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Junya Ishigama on the cover of the October 2019 issue of Azure Magazine. The Innovators Issue.
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October 2019

#275
October 2019

The Innovators Issue: Junya Ishigama's genre-busting architecture, Sidewalk Labs and the future of the city, and more!

When Alessi commissioned eight Chinese architects and architecture firms, including Wang Shu and Ma Yansong, to design a new series of trays, the Italian kitchen accessories company started with a very philosophical approach, pondering the distinction between design and manufacture. While transnational collaboration is not uncommon, this project inverts the typical model: the products are designed in China but manufactured in Italy.

As project leader Gary Chang, who is also managing director of Hong Kong’s Edge Design Institute, explains, “I believe this could be an opportunity for us to explore the making of things, and a demonstration of our architectural viewpoints with a relatively tiny object. I hope we could all explore our proud cultural tradition without considering it a handicap or a burden.”

The results meld Alessi’s aesthetic with a Chinese sensibility that draws inspiration from China’s geography, materials, and traditional iconography. Chang’s own design, Trick and Treat, may be the most enigmatic of the bunch. Its unusual form – two nesting boxes, in steel and melamine, with irregularly spaced openings – looks as if it was designed for a very specific purpose, but in fact its openings have no single intended use, making it adaptable to a variety of purposes, including tissue dispenser, bottle opener and candleholder.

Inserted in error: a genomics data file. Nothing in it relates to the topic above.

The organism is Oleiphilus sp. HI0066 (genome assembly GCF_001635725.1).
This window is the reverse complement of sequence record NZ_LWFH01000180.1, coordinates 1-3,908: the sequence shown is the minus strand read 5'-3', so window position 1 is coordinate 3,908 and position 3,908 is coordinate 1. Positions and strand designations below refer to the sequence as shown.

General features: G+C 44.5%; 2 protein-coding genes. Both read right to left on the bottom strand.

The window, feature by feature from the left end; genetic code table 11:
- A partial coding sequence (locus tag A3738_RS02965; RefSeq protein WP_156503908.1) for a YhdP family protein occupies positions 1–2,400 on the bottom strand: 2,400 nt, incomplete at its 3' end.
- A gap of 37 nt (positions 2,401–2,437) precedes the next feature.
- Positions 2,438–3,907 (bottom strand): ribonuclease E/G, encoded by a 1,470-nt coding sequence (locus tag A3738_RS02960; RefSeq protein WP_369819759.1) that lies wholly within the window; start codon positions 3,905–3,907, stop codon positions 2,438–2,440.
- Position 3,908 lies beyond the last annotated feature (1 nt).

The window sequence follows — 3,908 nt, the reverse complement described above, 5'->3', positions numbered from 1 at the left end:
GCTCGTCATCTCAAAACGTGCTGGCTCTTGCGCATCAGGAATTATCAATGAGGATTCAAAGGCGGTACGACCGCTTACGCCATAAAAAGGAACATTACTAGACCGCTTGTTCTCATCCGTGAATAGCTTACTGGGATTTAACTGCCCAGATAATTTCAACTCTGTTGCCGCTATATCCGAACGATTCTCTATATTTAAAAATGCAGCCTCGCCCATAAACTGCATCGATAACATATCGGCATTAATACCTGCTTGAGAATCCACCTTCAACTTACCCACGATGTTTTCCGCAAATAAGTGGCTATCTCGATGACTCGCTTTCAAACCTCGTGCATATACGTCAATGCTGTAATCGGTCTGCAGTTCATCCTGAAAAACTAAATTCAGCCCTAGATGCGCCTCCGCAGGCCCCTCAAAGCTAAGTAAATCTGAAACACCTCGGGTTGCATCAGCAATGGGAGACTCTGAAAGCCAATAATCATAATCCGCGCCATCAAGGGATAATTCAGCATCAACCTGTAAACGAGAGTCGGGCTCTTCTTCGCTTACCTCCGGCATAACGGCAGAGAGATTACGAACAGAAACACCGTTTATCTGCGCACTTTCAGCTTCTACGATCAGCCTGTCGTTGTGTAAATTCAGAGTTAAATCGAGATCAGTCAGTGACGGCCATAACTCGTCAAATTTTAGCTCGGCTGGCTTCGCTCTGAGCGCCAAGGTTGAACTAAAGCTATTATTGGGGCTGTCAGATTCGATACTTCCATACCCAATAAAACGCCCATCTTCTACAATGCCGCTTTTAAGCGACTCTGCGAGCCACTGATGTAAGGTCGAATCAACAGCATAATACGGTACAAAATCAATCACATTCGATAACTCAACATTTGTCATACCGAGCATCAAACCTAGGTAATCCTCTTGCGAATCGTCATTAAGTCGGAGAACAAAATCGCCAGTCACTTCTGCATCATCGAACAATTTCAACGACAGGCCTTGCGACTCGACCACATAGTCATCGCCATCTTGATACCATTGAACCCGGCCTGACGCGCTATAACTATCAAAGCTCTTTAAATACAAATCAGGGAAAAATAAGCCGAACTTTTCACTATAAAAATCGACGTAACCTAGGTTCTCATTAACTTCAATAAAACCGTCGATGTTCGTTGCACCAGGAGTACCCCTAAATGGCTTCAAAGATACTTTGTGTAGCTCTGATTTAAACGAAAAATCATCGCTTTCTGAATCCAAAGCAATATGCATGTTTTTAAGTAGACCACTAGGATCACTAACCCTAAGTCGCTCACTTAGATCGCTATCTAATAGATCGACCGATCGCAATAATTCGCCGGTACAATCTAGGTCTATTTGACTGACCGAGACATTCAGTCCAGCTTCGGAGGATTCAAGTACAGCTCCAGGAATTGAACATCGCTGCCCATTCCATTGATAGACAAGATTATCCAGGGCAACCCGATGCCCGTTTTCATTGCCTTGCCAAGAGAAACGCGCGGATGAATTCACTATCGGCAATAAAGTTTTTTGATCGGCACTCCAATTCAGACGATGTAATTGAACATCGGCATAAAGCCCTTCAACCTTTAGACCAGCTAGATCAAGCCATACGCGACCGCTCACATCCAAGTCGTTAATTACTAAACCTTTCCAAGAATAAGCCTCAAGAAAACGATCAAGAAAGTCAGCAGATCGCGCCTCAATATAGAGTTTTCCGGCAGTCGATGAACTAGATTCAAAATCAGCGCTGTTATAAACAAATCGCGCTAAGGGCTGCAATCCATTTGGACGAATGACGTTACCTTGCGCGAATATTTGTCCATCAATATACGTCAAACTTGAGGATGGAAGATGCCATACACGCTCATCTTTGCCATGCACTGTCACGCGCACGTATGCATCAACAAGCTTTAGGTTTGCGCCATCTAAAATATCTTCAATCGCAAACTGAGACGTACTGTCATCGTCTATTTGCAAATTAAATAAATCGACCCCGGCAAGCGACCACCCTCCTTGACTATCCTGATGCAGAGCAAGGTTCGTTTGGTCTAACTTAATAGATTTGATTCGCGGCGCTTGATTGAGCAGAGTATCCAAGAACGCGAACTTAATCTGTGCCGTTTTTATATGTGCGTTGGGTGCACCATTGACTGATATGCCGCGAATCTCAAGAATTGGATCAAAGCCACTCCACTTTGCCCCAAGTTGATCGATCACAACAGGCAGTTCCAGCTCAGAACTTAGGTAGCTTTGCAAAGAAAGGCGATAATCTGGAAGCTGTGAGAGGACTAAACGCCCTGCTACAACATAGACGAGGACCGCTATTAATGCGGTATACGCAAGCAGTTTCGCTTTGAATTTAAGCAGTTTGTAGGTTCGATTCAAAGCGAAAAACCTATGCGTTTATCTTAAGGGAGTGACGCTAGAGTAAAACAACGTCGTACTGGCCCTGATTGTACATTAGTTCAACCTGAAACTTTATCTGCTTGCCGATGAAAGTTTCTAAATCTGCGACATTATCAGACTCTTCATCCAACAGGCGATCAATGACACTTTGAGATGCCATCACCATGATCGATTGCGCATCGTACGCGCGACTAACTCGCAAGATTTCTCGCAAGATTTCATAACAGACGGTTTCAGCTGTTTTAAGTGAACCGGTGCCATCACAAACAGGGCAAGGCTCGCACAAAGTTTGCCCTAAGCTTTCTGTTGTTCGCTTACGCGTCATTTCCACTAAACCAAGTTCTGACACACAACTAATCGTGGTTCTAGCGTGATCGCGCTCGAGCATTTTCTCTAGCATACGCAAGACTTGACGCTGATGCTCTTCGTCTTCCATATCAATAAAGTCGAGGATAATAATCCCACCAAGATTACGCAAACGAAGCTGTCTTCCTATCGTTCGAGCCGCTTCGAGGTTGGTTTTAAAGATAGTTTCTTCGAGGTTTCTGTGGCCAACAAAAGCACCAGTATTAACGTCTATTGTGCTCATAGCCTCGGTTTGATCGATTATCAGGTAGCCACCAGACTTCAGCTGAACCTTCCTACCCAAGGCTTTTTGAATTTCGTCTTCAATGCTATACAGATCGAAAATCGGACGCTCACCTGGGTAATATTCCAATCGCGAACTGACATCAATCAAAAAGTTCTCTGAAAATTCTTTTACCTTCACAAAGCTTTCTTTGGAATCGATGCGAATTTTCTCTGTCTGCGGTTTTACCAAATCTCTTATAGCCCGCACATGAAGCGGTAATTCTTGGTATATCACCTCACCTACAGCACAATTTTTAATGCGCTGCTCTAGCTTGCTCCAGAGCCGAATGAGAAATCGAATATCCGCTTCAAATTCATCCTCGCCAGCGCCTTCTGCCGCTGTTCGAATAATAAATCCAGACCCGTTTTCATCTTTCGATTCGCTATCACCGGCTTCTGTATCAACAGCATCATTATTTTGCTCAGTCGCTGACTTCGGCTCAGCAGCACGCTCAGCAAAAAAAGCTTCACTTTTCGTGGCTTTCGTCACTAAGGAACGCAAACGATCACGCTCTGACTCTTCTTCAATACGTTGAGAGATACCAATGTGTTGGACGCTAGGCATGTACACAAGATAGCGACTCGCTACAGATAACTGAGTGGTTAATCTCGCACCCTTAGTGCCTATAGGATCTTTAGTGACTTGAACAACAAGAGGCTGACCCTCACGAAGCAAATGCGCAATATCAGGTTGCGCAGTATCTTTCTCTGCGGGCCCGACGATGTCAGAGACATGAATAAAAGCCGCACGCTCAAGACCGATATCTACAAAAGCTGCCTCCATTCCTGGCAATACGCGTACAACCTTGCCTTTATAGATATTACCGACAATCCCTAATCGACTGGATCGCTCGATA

This flexibility is also seen in the brushed steel Ming by Zhang Ke of Standardarchitecture, which on one side is a perfectly flat tray fit for tea service or calligraphy, but on the other is gently curved to better act as container. Jane, from Liu Jiakun of Jiakun Architects, looks like a bamboo mat, but its anodized aluminum rods are hinged along one surface, allowing it to be rolled up.

The most recognizable names – Ma Yansong of MAD Architects and Wang Shu, who just won the Pritzker Prize – also created stunning products. The former produced Floating Earth, a multi-tiered tray in wood and steel that evokes a sculpted plateau or twisting tree, while the latter created Clouds Root, a pair of angular steel trays that fit imperfectly together; they’re modelled after the rocks that anchor traditional Chinese gardens.

The (Un)Forbidden City set, which also includes representations of landscapes, lotus leaves and whirlpools, will be introduced this spring with Alessi’s 2012 collection.

AZURE is an independent magazine working to bring you the best in design, architecture and interiors. We rely on advertising revenue to support the creative content on our site. Please consider whitelisting our site in your settings, or pausing your adblocker while stopping by.